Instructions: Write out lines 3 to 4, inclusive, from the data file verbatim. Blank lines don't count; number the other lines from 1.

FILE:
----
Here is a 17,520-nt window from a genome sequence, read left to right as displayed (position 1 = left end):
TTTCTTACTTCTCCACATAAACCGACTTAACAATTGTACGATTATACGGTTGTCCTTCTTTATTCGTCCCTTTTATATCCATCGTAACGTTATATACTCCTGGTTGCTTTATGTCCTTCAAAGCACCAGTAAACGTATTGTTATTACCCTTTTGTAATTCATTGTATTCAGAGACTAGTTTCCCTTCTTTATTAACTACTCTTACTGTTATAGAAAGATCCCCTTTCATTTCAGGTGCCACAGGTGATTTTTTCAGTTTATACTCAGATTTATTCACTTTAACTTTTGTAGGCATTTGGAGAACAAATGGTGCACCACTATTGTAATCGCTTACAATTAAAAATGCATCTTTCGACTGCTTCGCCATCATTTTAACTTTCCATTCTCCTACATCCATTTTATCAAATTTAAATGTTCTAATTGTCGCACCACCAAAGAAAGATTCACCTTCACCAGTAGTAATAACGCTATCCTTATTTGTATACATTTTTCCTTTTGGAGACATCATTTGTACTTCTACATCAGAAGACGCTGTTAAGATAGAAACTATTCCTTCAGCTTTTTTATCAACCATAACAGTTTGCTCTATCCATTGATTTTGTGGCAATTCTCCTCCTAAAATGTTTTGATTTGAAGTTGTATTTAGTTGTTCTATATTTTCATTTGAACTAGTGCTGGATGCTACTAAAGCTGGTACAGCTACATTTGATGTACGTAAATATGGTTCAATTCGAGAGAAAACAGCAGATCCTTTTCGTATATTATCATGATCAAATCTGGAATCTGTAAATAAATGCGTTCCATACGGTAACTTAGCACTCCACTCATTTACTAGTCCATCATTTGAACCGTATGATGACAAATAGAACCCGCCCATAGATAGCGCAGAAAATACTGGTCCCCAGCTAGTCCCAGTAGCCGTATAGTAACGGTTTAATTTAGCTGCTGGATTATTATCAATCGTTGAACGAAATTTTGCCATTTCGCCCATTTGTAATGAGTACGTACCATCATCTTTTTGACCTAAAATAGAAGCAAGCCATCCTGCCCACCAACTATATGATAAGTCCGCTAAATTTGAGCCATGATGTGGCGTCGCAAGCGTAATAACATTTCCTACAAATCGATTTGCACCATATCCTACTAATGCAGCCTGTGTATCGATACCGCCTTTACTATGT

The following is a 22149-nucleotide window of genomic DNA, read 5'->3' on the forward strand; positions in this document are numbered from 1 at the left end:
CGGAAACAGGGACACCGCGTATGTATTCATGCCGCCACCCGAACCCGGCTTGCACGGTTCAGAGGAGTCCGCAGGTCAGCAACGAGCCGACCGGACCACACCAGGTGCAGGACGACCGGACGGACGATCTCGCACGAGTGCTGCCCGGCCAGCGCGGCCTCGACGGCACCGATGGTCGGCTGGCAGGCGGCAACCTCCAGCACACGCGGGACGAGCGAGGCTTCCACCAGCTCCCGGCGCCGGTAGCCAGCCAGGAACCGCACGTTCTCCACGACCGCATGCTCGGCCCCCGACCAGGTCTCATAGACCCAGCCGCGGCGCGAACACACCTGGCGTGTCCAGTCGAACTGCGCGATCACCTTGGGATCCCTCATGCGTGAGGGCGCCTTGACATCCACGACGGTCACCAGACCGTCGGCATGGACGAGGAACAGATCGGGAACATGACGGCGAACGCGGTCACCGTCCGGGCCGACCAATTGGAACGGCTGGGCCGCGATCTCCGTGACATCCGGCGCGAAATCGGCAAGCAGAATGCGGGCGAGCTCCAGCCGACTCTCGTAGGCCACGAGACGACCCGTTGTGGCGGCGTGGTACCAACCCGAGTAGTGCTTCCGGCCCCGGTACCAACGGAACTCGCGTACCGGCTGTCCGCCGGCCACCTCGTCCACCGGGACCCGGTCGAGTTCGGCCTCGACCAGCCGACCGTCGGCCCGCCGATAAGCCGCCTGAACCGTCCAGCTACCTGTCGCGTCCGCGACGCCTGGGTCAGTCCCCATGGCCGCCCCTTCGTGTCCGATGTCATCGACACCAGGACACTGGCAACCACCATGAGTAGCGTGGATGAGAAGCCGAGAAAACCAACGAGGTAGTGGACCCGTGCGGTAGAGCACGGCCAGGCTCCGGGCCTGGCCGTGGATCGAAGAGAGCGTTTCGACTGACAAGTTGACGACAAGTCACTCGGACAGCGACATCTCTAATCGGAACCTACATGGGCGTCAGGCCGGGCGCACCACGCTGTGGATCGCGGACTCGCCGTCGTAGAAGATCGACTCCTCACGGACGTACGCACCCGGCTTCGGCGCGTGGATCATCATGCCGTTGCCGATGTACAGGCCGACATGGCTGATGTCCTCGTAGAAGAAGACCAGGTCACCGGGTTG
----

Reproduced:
The following is a 22149-nucleotide window of genomic DNA, read 5'->3' on the forward strand; positions in this document are numbered from 1 at the left end:
CGGAAACAGGGACACCGCGTATGTATTCATGCCGCCACCCGAACCCGGCTTGCACGGTTCAGAGGAGTCCGCAGGTCAGCAACGAGCCGACCGGACCACACCAGGTGCAGGACGACCGGACGGACGATCTCGCACGAGTGCTGCCCGGCCAGCGCGGCCTCGACGGCACCGATGGTCGGCTGGCAGGCGGCAACCTCCAGCACACGCGGGACGAGCGAGGCTTCCACCAGCTCCCGGCGCCGGTAGCCAGCCAGGAACCGCACGTTCTCCACGACCGCATGCTCGGCCCCCGACCAGGTCTCATAGACCCAGCCGCGGCGCGAACACACCTGGCGTGTCCAGTCGAACTGCGCGATCACCTTGGGATCCCTCATGCGTGAGGGCGCCTTGACATCCACGACGGTCACCAGACCGTCGGCATGGACGAGGAACAGATCGGGAACATGACGGCGAACGCGGTCACCGTCCGGGCCGACCAATTGGAACGGCTGGGCCGCGATCTCCGTGACATCCGGCGCGAAATCGGCAAGCAGAATGCGGGCGAGCTCCAGCCGACTCTCGTAGGCCACGAGACGACCCGTTGTGGCGGCGTGGTACCAACCCGAGTAGTGCTTCCGGCCCCGGTACCAACGGAACTCGCGTACCGGCTGTCCGCCGGCCACCTCGTCCACCGGGACCCGGTCGAGTTCGGCCTCGACCAGCCGACCGTCGGCCCGCCGATAAGCCGCCTGAACCGTCCAGCTACCTGTCGCGTCCGCGACGCCTGGGTCAGTCCCCATGGCCGCCCCTTCGTGTCCGATGTCATCGACACCAGGACACTGGCAACCACCATGAGTAGCGTGGATGAGAAGCCGAGAAAACCAACGAGGTAGTGGACCCGTGCGGTAGAGCACGGCCAGGCTCCGGGCCTGGCCGTGGATCGAAGAGAGCGTTTCGACTGACAAGTTGACGACAAGTCACTCGGACAGCGACATCTCTAATCGGAACCTACATGGGCGTCAGGCCGGGCGCACCACGCTGTGGATCGCGGACTCGCCGTCGTAGAAGATCGACTCCTCACGGACGTACGCACCCGGCTTCGGCGCGTGGATCATCATGCCGTTGCCGATGTACAGGCCGACATGGCTGATGTCCTCGTAGAAGAAGACCAGGTCACCGGGTTG